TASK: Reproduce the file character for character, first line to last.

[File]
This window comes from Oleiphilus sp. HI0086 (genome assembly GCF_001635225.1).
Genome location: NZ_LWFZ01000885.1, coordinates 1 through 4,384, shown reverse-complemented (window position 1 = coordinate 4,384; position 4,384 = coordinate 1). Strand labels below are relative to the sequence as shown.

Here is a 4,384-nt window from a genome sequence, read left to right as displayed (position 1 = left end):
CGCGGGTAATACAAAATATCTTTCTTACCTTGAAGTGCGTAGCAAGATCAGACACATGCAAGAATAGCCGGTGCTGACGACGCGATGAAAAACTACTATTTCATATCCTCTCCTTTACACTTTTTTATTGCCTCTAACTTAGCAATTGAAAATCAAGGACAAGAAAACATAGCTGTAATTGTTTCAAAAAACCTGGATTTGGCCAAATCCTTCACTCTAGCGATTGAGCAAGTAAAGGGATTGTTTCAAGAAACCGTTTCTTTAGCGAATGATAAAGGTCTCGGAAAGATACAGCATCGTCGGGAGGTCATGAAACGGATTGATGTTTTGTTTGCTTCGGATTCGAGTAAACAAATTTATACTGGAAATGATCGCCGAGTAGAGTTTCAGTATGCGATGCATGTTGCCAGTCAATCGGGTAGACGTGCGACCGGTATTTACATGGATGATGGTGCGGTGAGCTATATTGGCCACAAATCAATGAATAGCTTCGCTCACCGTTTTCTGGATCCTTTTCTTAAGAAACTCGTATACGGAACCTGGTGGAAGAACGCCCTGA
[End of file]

This window comes from Oleiphilus sp. HI0086 (genome assembly GCF_001635225.1).
Genome location: NZ_LWFZ01000885.1, coordinates 1 through 4,384, shown reverse-complemented (window position 1 = coordinate 4,384; position 4,384 = coordinate 1). Strand labels below are relative to the sequence as shown.

Here is a 4,384-nt window from a genome sequence, read left to right as displayed (position 1 = left end):
CGCGGGTAATACAAAATATCTTTCTTACCTTGAAGTGCGTAGCAAGATCAGACACATGCAAGAATAGCCGGTGCTGACGACGCGATGAAAAACTACTATTTCATATCCTCTCCTTTACACTTTTTTATTGCCTCTAACTTAGCAATTGAAAATCAAGGACAAGAAAACATAGCTGTAATTGTTTCAAAAAACCTGGATTTGGCCAAATCCTTCACTCTAGCGATTGAGCAAGTAAAGGGATTGTTTCAAGAAACCGTTTCTTTAGCGAATGATAAAGGTCTCGGAAAGATACAGCATCGTCGGGAGGTCATGAAACGGATTGATGTTTTGTTTGCTTCGGATTCGAGTAAACAAATTTATACTGGAAATGATCGCCGAGTAGAGTTTCAGTATGCGATGCATGTTGCCAGTCAATCGGGTAGACGTGCGACCGGTATTTACATGGATGATGGTGCGGTGAGCTATATTGGCCACAAATCAATGAATAGCTTCGCTCACCGTTTTCTGGATCCTTTTCTTAAGAAACTCGTATACGGAACCTGGTGGAAGAACGCCCTGA